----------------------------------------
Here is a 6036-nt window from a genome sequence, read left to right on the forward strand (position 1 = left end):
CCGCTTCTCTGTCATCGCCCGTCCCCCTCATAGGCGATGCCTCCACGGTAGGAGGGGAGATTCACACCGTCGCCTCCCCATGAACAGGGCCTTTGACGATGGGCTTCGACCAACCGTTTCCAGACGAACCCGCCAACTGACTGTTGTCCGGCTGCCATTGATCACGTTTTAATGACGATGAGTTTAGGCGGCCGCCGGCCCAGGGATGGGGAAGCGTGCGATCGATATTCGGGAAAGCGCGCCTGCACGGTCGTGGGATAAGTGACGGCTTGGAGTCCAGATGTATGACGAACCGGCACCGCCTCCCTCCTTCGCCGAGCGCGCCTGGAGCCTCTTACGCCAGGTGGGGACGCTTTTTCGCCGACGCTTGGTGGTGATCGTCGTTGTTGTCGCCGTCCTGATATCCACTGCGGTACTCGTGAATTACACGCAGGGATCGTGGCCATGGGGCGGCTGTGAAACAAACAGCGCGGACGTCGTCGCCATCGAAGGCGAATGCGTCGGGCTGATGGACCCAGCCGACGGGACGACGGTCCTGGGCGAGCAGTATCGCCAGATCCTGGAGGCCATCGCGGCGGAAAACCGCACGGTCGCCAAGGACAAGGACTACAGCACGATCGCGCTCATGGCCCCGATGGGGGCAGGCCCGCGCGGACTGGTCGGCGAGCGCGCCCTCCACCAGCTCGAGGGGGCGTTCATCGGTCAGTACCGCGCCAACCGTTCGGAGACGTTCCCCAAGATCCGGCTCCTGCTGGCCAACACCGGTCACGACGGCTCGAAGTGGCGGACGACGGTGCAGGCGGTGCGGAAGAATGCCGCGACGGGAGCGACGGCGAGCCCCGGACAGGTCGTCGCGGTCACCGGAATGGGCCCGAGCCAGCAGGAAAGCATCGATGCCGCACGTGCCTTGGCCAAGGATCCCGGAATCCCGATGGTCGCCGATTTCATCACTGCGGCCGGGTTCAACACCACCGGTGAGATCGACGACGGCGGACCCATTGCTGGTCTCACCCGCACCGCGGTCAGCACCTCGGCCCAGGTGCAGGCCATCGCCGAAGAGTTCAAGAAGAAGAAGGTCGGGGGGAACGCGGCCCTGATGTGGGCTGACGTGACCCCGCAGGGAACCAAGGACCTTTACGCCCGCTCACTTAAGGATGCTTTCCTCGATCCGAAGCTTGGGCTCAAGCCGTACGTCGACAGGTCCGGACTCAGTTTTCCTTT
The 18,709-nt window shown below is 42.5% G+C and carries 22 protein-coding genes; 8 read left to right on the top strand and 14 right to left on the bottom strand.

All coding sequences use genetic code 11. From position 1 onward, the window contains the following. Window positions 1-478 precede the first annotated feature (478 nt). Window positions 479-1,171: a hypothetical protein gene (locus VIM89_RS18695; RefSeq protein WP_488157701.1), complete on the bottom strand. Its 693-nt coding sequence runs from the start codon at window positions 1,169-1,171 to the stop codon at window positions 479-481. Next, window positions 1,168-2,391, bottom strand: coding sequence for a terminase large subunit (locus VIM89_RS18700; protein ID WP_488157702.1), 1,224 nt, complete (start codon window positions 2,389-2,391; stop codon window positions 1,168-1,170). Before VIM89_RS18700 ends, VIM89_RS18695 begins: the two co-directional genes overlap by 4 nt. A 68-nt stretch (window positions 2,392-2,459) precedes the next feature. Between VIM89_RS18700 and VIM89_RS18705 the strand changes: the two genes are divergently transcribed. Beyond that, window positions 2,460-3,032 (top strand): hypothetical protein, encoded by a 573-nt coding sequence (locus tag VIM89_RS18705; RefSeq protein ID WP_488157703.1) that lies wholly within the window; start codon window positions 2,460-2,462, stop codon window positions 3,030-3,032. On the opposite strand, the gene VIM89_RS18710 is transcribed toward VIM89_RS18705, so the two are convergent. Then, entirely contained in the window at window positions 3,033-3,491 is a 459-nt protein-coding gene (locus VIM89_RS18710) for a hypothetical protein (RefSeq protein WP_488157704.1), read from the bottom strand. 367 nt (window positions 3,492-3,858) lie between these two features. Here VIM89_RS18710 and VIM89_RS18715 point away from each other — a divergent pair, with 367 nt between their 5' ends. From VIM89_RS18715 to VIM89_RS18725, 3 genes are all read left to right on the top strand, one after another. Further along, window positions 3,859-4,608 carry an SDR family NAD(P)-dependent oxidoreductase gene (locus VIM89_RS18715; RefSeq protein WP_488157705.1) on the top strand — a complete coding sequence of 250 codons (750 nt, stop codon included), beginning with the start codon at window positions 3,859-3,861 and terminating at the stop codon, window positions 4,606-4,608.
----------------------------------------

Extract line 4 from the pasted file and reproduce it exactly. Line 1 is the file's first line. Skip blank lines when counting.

All coding sequences use genetic code 11. From position 1 onward, the window contains the following. Window positions 1-478 precede the first annotated feature (478 nt). Window positions 479-1,171: a hypothetical protein gene (locus VIM89_RS18695; RefSeq protein WP_488157701.1), complete on the bottom strand. Its 693-nt coding sequence runs from the start codon at window positions 1,169-1,171 to the stop codon at window positions 479-481. Next, window positions 1,168-2,391, bottom strand: coding sequence for a terminase large subunit (locus VIM89_RS18700; protein ID WP_488157702.1), 1,224 nt, complete (start codon window positions 2,389-2,391; stop codon window positions 1,168-1,170). Before VIM89_RS18700 ends, VIM89_RS18695 begins: the two co-directional genes overlap by 4 nt. A 68-nt stretch (window positions 2,392-2,459) precedes the next feature. Between VIM89_RS18700 and VIM89_RS18705 the strand changes: the two genes are divergently transcribed. Beyond that, window positions 2,460-3,032 (top strand): hypothetical protein, encoded by a 573-nt coding sequence (locus tag VIM89_RS18705; RefSeq protein ID WP_488157703.1) that lies wholly within the window; start codon window positions 2,460-2,462, stop codon window positions 3,030-3,032. On the opposite strand, the gene VIM89_RS18710 is transcribed toward VIM89_RS18705, so the two are convergent. Then, entirely contained in the window at window positions 3,033-3,491 is a 459-nt protein-coding gene (locus VIM89_RS18710) for a hypothetical protein (RefSeq protein WP_488157704.1), read from the bottom strand. 367 nt (window positions 3,492-3,858) lie between these two features. Here VIM89_RS18710 and VIM89_RS18715 point away from each other — a divergent pair, with 367 nt between their 5' ends. From VIM89_RS18715 to VIM89_RS18725, 3 genes are all read left to right on the top strand, one after another. Further along, window positions 3,859-4,608 carry an SDR family NAD(P)-dependent oxidoreductase gene (locus VIM89_RS18715; RefSeq protein WP_488157705.1) on the top strand — a complete coding sequence of 250 codons (750 nt, stop codon included), beginning with the start codon at window positions 3,859-3,861 and terminating at the stop codon, window positions 4,606-4,608.